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1 hour ago, David Yanke said:

and you just sit sniping from the sidelines.

like many others i was working on my own breed before we got flooded with carnies and had to rely on others to do the breeding for us.

 

 

1 hour ago, David Yanke said:

Some of us are at least trying to do something to improve our commercial bee stocks

just doing "something" doesn't necessarily improve  OUR commercial bee stock. no doubt canadian beekeepers appreciated the import of carnies to nz. a lot of nz beekeepers didn't.

 

1 hour ago, David Yanke said:

Show me my announcement from last year, and your congratulations

i can't be bothered searching through old posts. maybe one day i feel like it.

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5 hours ago, CraBee said:

 

The other point is that isolated sites are not as likely as densely populated areas to have varroa invasion from other hives , and perhaps this gives a false impression about the hives ability to with-stand varroa.

After my autumn treatment , which I try to delay until the migrant bees have left, I have very little sign of varroa till they all come back .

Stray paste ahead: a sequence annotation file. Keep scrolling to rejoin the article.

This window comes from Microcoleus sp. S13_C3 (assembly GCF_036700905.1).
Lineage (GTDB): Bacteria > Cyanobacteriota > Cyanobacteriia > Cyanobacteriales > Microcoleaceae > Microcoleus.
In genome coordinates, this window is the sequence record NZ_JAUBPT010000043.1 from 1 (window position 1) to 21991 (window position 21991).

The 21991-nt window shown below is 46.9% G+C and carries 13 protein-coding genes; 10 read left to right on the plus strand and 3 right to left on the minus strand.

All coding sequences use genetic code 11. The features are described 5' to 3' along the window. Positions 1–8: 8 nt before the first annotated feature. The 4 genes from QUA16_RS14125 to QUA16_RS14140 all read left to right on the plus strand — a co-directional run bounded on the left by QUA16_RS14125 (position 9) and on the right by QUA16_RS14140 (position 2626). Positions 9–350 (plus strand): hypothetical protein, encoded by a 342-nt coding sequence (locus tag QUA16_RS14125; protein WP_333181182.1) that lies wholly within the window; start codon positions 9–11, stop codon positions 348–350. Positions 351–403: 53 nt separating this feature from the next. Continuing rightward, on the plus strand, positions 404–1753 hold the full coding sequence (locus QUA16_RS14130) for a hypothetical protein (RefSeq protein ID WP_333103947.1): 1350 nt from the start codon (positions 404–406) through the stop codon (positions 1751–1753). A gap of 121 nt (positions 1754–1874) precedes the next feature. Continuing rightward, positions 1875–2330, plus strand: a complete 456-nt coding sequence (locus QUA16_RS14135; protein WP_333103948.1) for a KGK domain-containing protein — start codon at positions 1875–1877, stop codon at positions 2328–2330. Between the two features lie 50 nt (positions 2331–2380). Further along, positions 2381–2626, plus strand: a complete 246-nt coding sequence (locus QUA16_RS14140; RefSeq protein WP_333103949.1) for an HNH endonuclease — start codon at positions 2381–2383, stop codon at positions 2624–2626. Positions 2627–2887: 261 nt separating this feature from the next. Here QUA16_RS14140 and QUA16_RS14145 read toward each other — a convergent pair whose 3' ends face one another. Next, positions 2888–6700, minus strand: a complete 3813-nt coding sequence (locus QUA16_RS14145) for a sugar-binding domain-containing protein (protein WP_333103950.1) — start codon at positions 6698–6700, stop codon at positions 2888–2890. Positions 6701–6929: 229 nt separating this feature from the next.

I am in the process of OA treatment and I will see what drop I get .

 

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Hmmmm ..... we have our own Varroa tolerant breeding program going here. It's high tech and highly unconfidential. Having lost 60 % of the operation last spring we have bred from the survivors ..... who seemed to have survived. I think we nailed it ?

Edited by jamesc
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4 hours ago, Dave Black said:

Wouldn't it be important to know, in this case, what quality the bees have that qualifies them to be labelled as 'varroa resistant' and how it's being measured?

 

To which bees do you refer Dave?

 

If the Puerto Rican ones, the linked article says they groom "very aggressively" if a varroa mite gets on them. In contrast to European bees, that do almost nothing when a mite gets on them.

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19 hours ago, Dave Black said:

Queens from the island of Gotland, Sweden, appear to survive because their larvae do not provide the expected ‘cue’ for mite egg-laying and prevent the females reproducing.

not sure if you refer to the project 15 years ago or a more recent one. if the first, from what i remember, those bees didn't show any difference in mite tolerance once taken off the island and trialed by other scientists.